National Security Council
The National Security Council (NSC) is the main forum for collective discussion of the government’s objectives for national security and about how best to deliver them in the current financial climate.
A key purpose of the Council is to ensure that ministers consider national security in the round and in a strategic way. The Council meets weekly and is chaired by Prime Minister David Cameron.
Structure of the NSC
There are currently 5 ministerial sub-committees of the Council that consider:
- threats, hazards, resilience and contingencies including a restricted group to consider intelligence matters
- nuclear deterrence and security
- matters relating to cyber programmes and policy development
- matters relating to countering terrorism
- matters relating to the implementing the [Strategic Defence and Security Review (SDSR) and National Security Strategy])https://www.gov.uk/government/publications/national-security-strategy-and-strategic-defence-and-security-review-2015)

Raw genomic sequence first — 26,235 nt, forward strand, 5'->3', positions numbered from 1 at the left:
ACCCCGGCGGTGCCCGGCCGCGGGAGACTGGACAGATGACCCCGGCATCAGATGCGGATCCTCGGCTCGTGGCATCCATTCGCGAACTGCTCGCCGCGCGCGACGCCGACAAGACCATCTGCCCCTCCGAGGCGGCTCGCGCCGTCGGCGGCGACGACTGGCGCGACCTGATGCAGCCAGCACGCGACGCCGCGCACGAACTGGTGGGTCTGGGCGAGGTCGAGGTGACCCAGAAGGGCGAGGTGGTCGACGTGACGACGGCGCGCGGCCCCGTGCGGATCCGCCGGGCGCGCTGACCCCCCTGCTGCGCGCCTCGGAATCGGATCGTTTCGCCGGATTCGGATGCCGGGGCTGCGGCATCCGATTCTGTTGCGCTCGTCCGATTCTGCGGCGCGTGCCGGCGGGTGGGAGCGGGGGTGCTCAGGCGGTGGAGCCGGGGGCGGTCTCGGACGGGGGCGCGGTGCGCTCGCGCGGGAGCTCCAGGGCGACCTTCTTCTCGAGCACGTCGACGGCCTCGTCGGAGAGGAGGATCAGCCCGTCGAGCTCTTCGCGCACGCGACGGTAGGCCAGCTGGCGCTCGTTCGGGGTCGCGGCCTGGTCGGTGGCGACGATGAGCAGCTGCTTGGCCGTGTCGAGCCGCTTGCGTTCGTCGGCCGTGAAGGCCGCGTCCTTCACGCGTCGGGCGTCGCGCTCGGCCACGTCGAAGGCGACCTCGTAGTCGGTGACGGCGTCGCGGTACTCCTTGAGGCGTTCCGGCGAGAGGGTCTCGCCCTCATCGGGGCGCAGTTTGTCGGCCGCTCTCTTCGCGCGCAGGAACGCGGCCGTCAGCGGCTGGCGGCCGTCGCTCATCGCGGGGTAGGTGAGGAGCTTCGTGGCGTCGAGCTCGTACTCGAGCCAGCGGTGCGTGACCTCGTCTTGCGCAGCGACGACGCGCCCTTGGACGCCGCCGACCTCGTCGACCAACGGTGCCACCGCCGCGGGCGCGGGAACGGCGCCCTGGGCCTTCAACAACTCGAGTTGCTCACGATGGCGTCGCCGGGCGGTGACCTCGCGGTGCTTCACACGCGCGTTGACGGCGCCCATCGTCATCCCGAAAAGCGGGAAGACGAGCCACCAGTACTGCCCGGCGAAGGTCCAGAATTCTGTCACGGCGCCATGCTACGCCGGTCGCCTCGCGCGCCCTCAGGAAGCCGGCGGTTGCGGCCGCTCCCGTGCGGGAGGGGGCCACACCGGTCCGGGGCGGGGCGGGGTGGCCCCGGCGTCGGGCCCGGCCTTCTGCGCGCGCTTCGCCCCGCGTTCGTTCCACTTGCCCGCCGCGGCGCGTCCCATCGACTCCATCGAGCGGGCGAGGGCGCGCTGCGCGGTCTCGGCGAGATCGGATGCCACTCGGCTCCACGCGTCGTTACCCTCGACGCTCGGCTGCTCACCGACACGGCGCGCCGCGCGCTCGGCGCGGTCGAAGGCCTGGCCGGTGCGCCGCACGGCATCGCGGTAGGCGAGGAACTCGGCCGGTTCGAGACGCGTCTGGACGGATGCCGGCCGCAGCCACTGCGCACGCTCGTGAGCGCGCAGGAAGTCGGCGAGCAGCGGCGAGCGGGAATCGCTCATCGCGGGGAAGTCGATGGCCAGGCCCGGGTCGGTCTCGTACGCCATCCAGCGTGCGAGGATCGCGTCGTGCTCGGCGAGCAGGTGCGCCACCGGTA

Their remit is to examine more specific national security areas in which a range of relevant departments participate.
Additionally there are associated cross-government senior official groups that support and inform these ministerial level structures. Principal amongst these is the Permanent Secretaries Group chaired by the National Security Adviser, Sir Mark Lyall Grant. The National Security Adviser also acts as secretary to the NSC.
Other Cabinet ministers attend as required (ie depending on what the Council is discussing). Similarly the Chief of the Defence Staff and Heads of Intelligence Agencies also attend when required.
There are no members in this group.